BACKGROUND: Atrial rate-responsive pacing (RRP) has proved to be safe in pacemaker recipients with chronotropic incompetence. Although RRP is available in all current implantable cardioverter defibrillators (ICDs), the outcomes of this pacing mode in ICD patients are unknown. The aim is to evaluate the relationship between atrial RRP and atrial arrhythmias in ICD recipients. METHODS: Dual-chamber and triple-chamber ICD patients were included in this multicenter cohort study...
June 2016: Pacing and Clinical Electrophysiology: PACE
Fabrice Bouilloux, Jérôme Thireau, Stéphanie Ventéo, Charlotte Farah, Sarah Karam, Yves Dauvilliers, Jean Valmier, Neal G Copeland, Nancy A Jenkins, Sylvain Richard, Frédéric Marmigère
Although cardio-vascular incidents and sudden cardiac death (SCD) are among the leading causes of premature death in the general population, the origins remain unidentified in many cases. Genome-wide association studies have identified Meis1 as a risk factor for SCD. We report that Meis1 inactivation in the mouse neural crest leads to an altered sympatho-vagal regulation of cardiac rhythmicity in adults characterized by a chronotropic incompetence and cardiac conduction defects, thus increasing the susceptibility to SCD...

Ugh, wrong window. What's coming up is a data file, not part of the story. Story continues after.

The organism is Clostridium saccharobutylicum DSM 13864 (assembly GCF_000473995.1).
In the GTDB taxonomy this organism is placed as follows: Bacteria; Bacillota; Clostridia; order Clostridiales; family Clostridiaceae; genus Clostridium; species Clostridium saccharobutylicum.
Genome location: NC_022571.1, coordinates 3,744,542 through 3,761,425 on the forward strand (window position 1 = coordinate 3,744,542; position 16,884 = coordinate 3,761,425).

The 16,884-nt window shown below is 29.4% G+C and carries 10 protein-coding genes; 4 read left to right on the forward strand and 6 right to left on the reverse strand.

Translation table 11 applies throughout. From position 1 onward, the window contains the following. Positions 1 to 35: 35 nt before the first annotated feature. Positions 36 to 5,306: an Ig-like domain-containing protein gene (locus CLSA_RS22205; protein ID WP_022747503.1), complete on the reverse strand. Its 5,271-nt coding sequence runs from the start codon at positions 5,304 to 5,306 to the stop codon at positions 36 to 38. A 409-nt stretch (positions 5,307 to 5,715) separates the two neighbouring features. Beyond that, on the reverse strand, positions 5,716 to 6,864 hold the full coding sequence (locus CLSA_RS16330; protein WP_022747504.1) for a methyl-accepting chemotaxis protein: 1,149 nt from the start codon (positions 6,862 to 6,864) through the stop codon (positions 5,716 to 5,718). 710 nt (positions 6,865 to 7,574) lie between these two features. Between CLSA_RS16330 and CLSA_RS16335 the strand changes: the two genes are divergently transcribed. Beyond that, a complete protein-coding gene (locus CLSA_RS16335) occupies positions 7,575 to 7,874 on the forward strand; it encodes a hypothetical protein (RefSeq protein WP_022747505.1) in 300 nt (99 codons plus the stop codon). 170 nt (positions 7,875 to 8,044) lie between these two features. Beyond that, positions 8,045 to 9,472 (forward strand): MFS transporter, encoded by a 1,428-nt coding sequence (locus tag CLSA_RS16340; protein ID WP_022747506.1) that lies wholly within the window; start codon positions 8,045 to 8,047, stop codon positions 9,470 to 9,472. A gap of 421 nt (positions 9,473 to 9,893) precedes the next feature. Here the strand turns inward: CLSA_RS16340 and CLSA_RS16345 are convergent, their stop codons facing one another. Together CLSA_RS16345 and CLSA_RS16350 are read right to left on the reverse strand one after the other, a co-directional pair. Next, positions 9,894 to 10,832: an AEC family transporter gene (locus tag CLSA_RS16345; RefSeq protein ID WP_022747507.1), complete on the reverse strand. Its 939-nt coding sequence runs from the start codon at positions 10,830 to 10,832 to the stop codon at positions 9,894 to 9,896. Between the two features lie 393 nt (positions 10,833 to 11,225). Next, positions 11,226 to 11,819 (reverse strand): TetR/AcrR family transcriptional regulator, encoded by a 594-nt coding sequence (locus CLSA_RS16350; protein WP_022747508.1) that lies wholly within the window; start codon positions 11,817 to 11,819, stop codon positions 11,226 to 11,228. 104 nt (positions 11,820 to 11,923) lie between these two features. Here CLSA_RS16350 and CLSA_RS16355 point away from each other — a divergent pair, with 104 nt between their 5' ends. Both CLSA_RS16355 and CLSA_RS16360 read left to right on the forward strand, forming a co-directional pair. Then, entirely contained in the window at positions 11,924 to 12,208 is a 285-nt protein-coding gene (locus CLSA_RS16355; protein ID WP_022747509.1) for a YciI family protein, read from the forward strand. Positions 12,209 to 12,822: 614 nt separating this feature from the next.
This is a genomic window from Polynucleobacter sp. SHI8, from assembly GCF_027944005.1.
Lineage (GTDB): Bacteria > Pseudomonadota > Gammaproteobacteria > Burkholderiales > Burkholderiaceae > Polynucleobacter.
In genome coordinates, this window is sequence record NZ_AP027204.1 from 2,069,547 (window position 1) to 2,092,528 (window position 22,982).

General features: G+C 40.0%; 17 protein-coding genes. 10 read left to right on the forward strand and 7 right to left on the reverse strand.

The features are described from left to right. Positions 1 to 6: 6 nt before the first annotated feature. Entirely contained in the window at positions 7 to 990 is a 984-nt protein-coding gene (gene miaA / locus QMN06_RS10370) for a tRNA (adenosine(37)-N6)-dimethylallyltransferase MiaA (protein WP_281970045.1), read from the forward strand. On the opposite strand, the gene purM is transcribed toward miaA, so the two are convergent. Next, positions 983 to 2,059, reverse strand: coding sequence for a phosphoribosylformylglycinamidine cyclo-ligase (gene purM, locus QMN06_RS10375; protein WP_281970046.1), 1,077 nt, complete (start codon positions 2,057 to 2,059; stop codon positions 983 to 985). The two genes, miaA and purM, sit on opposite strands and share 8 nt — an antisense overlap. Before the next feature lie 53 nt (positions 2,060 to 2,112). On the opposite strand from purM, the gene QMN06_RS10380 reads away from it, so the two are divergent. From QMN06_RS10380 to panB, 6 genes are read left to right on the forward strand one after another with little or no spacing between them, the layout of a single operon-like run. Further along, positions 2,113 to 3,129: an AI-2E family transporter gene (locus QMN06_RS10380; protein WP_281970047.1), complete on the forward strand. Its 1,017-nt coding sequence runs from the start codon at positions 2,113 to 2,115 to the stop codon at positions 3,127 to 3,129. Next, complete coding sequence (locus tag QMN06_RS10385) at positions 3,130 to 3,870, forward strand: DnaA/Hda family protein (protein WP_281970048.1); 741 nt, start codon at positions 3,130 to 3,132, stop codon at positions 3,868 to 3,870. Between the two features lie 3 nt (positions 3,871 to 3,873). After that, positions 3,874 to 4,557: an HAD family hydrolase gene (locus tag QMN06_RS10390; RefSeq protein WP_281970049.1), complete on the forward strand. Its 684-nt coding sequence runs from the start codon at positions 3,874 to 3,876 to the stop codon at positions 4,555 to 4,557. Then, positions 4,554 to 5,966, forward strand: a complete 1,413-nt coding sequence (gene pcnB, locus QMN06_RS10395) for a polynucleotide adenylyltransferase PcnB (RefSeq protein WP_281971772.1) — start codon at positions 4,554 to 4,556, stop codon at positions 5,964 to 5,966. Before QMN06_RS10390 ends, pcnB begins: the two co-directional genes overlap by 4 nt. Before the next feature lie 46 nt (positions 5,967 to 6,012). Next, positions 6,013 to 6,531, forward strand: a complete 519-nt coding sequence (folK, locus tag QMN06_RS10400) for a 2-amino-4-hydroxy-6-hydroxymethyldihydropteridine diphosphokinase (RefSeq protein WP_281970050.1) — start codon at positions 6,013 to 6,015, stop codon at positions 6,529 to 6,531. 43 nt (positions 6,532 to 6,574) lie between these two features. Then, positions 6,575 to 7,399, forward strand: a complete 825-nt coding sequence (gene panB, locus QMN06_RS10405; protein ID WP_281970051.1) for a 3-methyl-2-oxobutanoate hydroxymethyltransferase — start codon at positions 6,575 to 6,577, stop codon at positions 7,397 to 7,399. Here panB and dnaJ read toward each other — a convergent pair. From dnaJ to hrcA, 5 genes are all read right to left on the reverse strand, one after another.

2016: ELife
Andrea Salzano, Michele Arcopinto, Alberto M Marra, Emanuele Bobbio, Daniela Esposito, Giacomo Accardo, Francesco Giallauria, Eduardo Bossone, Carlo Vigorito, Andrea Lenzi, Daniela Pasquali, Andrea M Isidori, Antonio Cittadini
Klinefelter syndrome (KS) is the most frequently occurring sex chromosomal aberration in males, with an incidence of about 1 in 500-700 newborns. Data acquired from large registry-based studies revealed an increase in mortality rates among KS patients when compared with mortality rates among the general population. Among all causes of death, metabolic, cardiovascular, and hemostatic complication seem to play a pivotal role. KS is associated, as are other chromosomal pathologies and genetic diseases, with cardiac congenital anomalies that contribute to the increase in mortality...
July 2016: European Journal of Endocrinology
Julio A Chirinos, Payman Zamani